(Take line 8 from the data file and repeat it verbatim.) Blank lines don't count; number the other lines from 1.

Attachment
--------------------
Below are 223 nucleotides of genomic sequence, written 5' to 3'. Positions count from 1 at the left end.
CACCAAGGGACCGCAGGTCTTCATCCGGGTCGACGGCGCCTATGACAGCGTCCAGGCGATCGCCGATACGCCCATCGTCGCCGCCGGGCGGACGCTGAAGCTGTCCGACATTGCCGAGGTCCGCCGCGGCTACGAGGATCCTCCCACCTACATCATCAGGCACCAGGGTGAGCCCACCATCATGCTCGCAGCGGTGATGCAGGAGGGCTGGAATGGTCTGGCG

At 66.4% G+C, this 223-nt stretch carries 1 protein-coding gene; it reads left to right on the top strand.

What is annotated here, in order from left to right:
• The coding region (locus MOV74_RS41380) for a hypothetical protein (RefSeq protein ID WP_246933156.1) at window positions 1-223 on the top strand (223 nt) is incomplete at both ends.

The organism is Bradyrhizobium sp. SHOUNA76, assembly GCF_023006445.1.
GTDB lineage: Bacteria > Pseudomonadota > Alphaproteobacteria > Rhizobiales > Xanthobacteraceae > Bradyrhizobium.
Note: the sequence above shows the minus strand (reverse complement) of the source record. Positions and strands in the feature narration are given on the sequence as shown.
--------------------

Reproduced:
Note: the sequence above shows the minus strand (reverse complement) of the source record. Positions and strands in the feature narration are given on the sequence as shown.